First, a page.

The former prime minister Sir Edward Heath would be questioned – were he still alive – over allegations that he raped and indecently assaulted boys as young as 10, a controversial police report concluded yesterday.
Amid cries of outrage from friends of the former Conservative leader, who would be 101 had he lived, investigators ruled that seven of the 42 claims against Sir Edward were “sufficiently credible” to justify questioning him under caution.
They include the alleged rape and indecent assault of an 11-year-old boy during a “paid sexual encounter in private in a dwelling”.
The 100-page “summary closure report” compiled by Wiltshire Police at the end of a two-year inquiry, costing £1.5m, does not address the question of his guilt or innocence over accusations which date from 1961 to 1992, when he was in his 70s.
Last night, his friends branded it “profoundly unsatisfactory” and said a “cloud of suspicion” hung over him. Sir Edward was the most high-profile political figure to be linked to child sex abuse allegations that swept across Westminster. A raft of politicians have been accused of abusing children, including the former Rochdale Liberal Sir Cyril Smith and the Labour peer and former MP Lord Janner.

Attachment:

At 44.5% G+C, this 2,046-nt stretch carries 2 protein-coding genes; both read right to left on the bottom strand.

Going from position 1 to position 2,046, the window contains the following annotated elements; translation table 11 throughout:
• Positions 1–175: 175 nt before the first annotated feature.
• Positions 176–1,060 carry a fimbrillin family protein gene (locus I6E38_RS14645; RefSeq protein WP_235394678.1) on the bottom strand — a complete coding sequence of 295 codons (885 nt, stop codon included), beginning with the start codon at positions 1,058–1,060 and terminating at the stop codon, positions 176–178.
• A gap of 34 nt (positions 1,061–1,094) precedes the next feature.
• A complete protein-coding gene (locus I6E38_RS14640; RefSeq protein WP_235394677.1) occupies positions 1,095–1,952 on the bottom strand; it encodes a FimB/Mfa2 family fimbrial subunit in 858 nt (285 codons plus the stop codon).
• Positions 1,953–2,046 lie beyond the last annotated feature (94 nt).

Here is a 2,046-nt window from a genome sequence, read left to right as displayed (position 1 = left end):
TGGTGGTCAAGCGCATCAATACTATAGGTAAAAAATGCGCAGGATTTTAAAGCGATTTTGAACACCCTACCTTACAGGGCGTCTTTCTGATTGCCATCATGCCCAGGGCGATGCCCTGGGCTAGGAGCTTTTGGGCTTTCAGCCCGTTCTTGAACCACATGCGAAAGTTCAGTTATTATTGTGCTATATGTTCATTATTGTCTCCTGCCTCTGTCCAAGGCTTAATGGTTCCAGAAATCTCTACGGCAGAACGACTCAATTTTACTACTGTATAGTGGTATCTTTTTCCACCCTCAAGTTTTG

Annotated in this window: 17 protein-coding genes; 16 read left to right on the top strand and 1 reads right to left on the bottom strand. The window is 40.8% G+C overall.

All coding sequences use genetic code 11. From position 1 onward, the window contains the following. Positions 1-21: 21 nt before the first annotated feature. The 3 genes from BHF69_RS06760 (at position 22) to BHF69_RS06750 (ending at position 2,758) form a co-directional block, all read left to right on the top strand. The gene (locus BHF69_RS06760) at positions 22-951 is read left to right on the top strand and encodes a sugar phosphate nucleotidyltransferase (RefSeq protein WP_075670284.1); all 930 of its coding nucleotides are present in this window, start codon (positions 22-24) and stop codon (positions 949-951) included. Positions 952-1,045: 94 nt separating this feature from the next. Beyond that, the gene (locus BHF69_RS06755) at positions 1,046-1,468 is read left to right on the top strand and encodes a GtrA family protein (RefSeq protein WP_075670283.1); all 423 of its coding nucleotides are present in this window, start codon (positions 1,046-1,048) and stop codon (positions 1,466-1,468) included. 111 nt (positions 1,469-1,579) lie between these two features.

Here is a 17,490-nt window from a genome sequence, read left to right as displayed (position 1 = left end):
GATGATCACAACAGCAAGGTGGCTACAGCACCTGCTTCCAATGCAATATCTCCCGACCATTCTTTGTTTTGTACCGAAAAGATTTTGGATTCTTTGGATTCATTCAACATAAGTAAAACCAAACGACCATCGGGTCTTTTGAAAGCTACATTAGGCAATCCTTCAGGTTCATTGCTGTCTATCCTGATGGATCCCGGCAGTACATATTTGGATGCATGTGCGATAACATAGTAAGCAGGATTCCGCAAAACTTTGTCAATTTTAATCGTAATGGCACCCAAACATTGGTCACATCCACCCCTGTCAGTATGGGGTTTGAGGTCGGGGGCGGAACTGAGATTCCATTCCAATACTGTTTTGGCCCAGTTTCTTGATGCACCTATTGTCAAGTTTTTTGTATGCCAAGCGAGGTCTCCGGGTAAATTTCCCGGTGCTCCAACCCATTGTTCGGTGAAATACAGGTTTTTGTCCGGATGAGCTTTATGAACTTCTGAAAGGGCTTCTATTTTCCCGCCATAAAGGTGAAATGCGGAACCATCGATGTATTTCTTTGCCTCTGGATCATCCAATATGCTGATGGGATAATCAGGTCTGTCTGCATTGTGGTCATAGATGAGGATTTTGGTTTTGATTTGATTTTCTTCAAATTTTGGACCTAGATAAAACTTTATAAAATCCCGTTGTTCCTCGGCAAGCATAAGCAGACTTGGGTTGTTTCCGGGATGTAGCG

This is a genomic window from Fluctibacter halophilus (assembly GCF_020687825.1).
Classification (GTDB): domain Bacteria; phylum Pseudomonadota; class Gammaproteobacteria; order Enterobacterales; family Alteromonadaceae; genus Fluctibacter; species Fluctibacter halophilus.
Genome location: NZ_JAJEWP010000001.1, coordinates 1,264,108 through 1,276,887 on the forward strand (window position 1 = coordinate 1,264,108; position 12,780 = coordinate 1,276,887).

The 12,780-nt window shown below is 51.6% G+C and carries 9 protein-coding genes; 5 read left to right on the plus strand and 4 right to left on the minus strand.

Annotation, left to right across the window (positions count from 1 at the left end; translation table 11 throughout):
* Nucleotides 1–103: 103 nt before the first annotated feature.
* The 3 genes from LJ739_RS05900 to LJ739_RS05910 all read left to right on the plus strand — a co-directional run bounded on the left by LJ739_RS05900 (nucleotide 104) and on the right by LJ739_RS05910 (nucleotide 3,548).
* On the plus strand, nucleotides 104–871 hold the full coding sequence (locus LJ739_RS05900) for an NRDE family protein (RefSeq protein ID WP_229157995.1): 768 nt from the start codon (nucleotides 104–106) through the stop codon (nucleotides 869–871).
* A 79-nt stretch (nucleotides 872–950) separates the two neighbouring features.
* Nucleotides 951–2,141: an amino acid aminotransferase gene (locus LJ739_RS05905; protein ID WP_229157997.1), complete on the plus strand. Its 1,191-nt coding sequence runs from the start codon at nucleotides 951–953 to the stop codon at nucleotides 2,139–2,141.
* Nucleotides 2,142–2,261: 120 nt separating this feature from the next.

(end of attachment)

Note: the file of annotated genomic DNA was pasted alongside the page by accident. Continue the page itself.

Police had launched the inquiry in 2015. Last year, it found no evidence that a prosecution against a brothel-keeper, Myra Ling-Ling Forde, had been dropped because of threats to publicly expose Sir Edward’s alleged involvement in sexual offences.
Wiltshire’s chief constable Mike Veale dismissed calls for a judge-led inquiry. He said: “I hope people will understand that, given these circumstances, it would be an indefensible dereliction of my public duty as a chief constable not to have investigated such serious allegations against a former prime minister, even though he is deceased.”
The inquiry was not the only high-profile police probe of recent times, set up in the wake of the Jimmy Savile scandal, to attract fierce criticism.
Sir Bernard Hogan-Howe, the then-Scotland Yard commissioner, faced calls to resign after Operation Midland – launched to investigate claims of a VIP paedophile ring and murder allegations – closed in March last year without a single arrest being made.
The Pontefract-born former Conservative MP Harvey Proctor, who was questioned as part of that inquiry, revealed that Sir Edward and the former home secretary Leon Brittan had been named among his “alleged co-conspirators”.
Lord Hunt of Wirral, chairman of the Sir Edward Heath Charitable Foundation, and Lord Armstrong of Ilminster, former Cabinet secretary, said in a statement: “The Wiltshire Police report is profoundly unsatisfactory because it neither justifies nor dispels the cloud of suspicion.”
Sir Edward, a confirmed bachelor whom acquaintances considered “completely asexual”, died in 2005. His godson, artist Lincoln Seligman, 67, said sex was “not on his radar”, and added: “It was just not of interest to him.”